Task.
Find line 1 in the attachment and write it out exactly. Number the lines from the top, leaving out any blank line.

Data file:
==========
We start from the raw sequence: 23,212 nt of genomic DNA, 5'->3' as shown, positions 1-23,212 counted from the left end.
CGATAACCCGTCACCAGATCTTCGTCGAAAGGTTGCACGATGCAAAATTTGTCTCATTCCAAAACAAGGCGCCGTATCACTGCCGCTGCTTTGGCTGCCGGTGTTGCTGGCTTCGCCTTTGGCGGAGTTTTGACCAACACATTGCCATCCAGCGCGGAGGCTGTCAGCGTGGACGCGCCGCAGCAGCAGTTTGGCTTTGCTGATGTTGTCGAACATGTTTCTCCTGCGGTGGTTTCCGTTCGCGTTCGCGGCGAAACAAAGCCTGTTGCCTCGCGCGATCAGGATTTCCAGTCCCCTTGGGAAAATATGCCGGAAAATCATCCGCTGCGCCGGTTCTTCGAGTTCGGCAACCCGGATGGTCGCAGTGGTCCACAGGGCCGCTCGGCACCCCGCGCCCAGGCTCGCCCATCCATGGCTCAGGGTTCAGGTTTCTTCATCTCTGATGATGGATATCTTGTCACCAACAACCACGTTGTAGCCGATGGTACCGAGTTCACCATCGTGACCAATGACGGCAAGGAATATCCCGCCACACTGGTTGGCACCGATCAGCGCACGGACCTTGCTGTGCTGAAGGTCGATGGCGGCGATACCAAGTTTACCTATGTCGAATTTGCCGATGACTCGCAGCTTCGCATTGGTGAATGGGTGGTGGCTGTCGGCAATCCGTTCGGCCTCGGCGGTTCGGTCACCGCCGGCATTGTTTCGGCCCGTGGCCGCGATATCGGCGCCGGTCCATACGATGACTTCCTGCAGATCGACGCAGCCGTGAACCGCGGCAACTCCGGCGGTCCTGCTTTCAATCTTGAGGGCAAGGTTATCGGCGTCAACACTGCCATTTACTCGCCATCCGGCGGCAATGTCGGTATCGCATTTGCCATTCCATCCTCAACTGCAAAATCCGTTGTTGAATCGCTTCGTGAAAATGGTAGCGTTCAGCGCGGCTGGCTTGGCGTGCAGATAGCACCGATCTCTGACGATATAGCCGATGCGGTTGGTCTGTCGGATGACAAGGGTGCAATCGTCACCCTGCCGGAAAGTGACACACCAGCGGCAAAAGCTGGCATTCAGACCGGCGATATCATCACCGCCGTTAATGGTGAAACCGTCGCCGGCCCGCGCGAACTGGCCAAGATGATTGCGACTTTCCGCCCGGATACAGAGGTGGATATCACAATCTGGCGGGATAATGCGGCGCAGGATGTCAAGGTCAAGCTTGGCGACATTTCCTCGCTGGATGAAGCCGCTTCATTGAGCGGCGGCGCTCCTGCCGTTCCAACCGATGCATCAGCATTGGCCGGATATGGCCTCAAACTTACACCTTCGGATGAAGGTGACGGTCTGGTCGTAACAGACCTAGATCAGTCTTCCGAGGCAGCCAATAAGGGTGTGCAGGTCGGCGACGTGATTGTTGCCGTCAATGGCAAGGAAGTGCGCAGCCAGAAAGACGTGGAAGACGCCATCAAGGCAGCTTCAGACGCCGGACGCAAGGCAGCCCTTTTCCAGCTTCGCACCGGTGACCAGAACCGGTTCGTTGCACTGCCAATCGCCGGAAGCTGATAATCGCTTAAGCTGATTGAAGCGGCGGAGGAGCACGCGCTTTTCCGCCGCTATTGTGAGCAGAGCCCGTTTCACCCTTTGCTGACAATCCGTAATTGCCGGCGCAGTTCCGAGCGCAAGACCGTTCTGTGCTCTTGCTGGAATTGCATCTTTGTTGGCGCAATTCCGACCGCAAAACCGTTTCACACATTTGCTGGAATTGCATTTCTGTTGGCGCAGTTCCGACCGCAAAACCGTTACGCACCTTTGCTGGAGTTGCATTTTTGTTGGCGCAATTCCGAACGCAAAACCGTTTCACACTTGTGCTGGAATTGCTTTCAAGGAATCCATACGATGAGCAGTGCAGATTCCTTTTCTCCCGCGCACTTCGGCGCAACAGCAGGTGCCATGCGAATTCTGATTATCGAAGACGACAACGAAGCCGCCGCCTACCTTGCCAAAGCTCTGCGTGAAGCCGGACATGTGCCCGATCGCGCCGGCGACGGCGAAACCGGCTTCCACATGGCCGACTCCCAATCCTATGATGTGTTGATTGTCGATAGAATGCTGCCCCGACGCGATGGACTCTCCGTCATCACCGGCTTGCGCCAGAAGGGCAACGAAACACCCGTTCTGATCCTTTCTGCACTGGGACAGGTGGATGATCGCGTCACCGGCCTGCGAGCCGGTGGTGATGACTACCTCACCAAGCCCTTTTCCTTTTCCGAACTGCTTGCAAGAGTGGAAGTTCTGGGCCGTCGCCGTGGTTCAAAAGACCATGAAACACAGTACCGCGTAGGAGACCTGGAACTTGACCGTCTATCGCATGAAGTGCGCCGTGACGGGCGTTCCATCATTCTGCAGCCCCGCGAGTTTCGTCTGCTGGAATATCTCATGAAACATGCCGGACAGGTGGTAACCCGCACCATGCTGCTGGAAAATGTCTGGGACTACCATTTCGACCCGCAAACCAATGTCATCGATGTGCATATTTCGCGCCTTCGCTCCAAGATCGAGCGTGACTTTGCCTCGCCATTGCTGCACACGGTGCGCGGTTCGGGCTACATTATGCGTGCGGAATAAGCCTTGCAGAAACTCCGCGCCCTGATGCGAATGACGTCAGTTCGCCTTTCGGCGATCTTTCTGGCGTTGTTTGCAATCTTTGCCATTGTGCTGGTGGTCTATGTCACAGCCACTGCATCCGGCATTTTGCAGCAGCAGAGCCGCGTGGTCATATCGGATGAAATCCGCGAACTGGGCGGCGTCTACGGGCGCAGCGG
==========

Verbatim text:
We start from the raw sequence: 23,212 nt of genomic DNA, 5'->3' as shown, positions 1-23,212 counted from the left end.